A Hoodie Case Study: How minutes.io does offline
minutes.io is an offline-first web app: after the first visit, it considers a working network connection an optional enhancement, and tries to enable as much functionality as possible without it. It’s been around for about five years, and while none of the tech used is particularly new, it’s robust and does exactly what it’s supposed to. So here’s how we did it.
First off: what are we actually talking about? Well, minutes.io is a note-taking tool for meeting minutes. Its main function is efficiently capturing user input and then making sure the correct people later get that input via email. The data gathered is mainly text, and we felt that users shouldn’t have to depend on a network connection to access their notes. At the same time, we also felt it would be useful to be able to take meeting minutes when offline, too.
Why have an offline-capable web app at all?
It’s on the web, right? Surely making it work offline defies the entire point? Well, no. The web isn’t just read-only documents and the odd form anymore, it’s fully-fledged apps that store data. We strongly feel that users should have sovereignty over their own data and have access to it at all times, under any circumstances, just like they would with any classic native (desktop) app, which is precisely what web apps are increasingly competing with. Building such an app without offline support almost requires a disclaimer: we built this tool for you, but you can’t use it under certain circumstances, and you might not even be able to access your own data in it. In short, we think it’s a good idea to treat the network as a potential enhancement, because you never know where people might be using your software.
An offline-first app needs to deal with two separate offlining problems:
- Making the application and its assets available offline
- Making each user’s data available offline
We’ll start with the app and its assets. What is minutes.io, and what does it need to do its job?
minutes.io and its assets
The app itself is a fairly standard single-page application written in Backbone/Marionette, because that was the only thing available when we started. The app and asset offlining is done with AppCache, and we use Grunt as a build system to, among other things, deal with AppCache’s many annoyances.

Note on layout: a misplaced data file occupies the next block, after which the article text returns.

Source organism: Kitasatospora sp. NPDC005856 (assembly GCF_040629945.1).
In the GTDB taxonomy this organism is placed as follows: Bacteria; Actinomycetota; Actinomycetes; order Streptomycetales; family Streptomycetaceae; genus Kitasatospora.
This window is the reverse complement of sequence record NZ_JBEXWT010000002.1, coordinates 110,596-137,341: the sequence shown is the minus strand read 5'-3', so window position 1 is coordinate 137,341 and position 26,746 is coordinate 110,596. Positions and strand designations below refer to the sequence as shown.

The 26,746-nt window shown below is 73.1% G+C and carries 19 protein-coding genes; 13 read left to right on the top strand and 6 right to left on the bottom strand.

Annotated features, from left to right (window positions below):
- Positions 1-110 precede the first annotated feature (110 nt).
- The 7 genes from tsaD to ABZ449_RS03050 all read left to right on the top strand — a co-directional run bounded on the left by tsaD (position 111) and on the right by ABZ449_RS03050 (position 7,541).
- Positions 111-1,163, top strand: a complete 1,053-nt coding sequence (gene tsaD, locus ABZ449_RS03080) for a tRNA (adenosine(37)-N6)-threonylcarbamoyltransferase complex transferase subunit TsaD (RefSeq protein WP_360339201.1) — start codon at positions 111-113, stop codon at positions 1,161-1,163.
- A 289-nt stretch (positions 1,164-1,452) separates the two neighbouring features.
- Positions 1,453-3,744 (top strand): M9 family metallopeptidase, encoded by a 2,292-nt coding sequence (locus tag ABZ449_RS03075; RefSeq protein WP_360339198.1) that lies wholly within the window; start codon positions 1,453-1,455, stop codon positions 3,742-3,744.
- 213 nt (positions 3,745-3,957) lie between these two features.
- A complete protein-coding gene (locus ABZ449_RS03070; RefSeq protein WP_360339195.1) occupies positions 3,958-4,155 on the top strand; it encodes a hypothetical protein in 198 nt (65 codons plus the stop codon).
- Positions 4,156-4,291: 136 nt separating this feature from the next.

AppCache requires an up-to-date and complete manifest, and we use grunt-appcache to add all the assets to the manifest’s cache section, and all the external assets (like our backend api, Errorception and Intercom) to the network section. We don’t declare a fallback, because the app itself will be fully present and mostly functional anyway.
To make AppCache worry-free in the front-end, we use our own appcache-nanny. It does two things:
- Moves the manifest out of the project’s HTML into an extra iframe, so maintaining the manifest is less hassle, and there are less opportunities for self-inflicted unhappiness:
one of the ill thought out features of the HTML5 application cache is that the page which points to the manifest in its HTML tag – <html manifest="myappcache.manifest"> – will itself also be cached, whether you like it or not. This is a problem because each time a user arrives on the demo web app from a different URL (which in the case of the FT is several million articles) their browser will attempt to add that URL into the application cache, indefinitely until the application cache runs out of space. — Matthew Andrews: ”Fixing” the application cache with an iframe
- appcache-nanny provides an API to the Application Cache and handles a bunch of useful events emitted by it.
The former is great because we don’t have to include all HTML files in the manifest, and the latter is great because it gives us more control over that should happen when the manifest updates. In this case, we small notification telling the users that they can refresh to load an updated version of the app, and we also let them know when they’re on the latest version.
Everything else related to the app assets itself is fairly middle-of-the-road: the index.html, some concatenated JS, and some compiled CSS that includes svg icons inlined with grunticon.
On to the meaty bits!
Handling offline data and functionality
In our mind, the most sensible way to handle data in a web app is via a sync engine: all data is stored locally first, and then synced whenever possible. Likewise, the client doesn’t usually actively fetch data from the server, but waits for events that signify that new data has been synced down to the client. This means that client and server are neatly decoupled and eventually consistent, so that the connection between them can break at any time without causing problems.
Since we really like this setup, we’ve abstracted it into a project called Hoodie. Hoodie provides an extendable backend with a database, a frontend library for authentication and data storage, and a sync engine that connects the two.
It allows us to do things like sign up new users or store a meeting via an API that abstracts away all of the offline issues. You can just: hoodie.store.add(‘meeting-item’, dataObject) and Hoodie will take care of everything: store it locally, and sync to the server whenever possible.
Knowing your scope and your limitations